Written by: Matt Bjorke
I didn't grow up with country music dominating my family's stereo but as I was growing up, I was exposed to greats like George Jones and Hank Williams. However, it wasn't until Garth Brooks and George Strait hooked me that I was sold on country music. They allowed for me to get exited about music. That excitement allowed me to see a future where I could be involved in the genre. And now, as I sit here writing this, I am in music city because of my passion for country music. So, imagine what it's like to be in the middle of conversations with people who hate the current state of country music.
I don't get it.
I understand the passion of the people who "despise" mainstream country music from the likes of Kenny Chesney, Rascal Flatts, Carrie Underwood, Sugarland (pictured above) or Taylor Swift. While these artists aren't 'traditional' by any stretch of the imagination, they're also FAR from being overtly pop (despite crossover pop chart successes). These are artists that help bring in new fans to a genre that is still the most important genre for radio stations across the USA. Country music is universal, it's a genre that has cast a wide net in which artists can play their music and hope to get noticed. Will country radio play everything? Nope, it never has. Fans of "Outlaw" country, "Countrypolitan," "Honky Tonk," "Neo-traditionalist," etc. should remember their hallowed 'traditional' country music was once in the same boat as "mainstream" country music was: non-traditional to many fans at the time.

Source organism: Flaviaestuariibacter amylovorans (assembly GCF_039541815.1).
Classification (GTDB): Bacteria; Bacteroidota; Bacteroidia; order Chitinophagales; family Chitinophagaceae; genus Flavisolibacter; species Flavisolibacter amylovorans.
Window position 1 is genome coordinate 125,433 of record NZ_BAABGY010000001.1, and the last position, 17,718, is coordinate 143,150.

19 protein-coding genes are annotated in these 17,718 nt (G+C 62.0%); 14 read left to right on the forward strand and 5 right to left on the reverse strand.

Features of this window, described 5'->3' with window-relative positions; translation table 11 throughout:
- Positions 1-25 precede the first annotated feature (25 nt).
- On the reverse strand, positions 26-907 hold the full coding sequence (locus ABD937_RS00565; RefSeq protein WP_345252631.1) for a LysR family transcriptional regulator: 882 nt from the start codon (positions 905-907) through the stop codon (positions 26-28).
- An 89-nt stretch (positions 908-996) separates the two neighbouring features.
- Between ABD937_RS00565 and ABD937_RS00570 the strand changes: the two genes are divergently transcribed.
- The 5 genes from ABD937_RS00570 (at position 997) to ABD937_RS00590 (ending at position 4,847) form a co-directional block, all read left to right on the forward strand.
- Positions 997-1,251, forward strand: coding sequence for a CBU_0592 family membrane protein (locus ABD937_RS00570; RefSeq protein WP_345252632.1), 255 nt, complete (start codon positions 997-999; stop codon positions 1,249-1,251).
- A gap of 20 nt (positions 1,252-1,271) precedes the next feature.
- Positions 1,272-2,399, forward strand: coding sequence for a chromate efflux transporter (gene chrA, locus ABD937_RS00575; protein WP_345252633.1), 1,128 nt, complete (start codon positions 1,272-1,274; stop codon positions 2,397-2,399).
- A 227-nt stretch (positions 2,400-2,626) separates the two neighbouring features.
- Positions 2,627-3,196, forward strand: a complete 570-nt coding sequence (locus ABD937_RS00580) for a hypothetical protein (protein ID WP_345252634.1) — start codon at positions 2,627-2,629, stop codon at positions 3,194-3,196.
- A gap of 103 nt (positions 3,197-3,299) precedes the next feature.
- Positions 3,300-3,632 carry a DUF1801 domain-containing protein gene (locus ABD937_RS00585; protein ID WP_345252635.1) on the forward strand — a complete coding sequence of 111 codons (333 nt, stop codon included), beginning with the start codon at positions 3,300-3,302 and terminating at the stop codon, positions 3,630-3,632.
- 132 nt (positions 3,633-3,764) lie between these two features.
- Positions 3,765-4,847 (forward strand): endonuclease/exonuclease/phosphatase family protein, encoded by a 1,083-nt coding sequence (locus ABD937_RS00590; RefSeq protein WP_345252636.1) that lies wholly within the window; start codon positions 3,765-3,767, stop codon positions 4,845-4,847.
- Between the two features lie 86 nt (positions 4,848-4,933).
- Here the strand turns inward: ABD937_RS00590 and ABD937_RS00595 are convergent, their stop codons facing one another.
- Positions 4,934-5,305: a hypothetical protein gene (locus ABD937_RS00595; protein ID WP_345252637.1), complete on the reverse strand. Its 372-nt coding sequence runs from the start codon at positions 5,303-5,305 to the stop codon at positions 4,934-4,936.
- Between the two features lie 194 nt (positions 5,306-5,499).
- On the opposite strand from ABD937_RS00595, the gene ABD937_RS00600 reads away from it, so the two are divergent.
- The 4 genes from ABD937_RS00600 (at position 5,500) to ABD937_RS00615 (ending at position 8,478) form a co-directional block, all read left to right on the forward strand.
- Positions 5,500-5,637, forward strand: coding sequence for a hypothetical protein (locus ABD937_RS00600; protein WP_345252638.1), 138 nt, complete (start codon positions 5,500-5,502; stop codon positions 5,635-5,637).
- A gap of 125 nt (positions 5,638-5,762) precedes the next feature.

The argument over what's country or not is usually a good discussion to have with people but if you're like me, you grow tired of all the fighting that fans of both 'old' and 'new' country tend to do on the internet discussion boards. Is everything in country music great? Not at all but a lot of it is better than either 'old' or 'new' country fans are often willing to admit.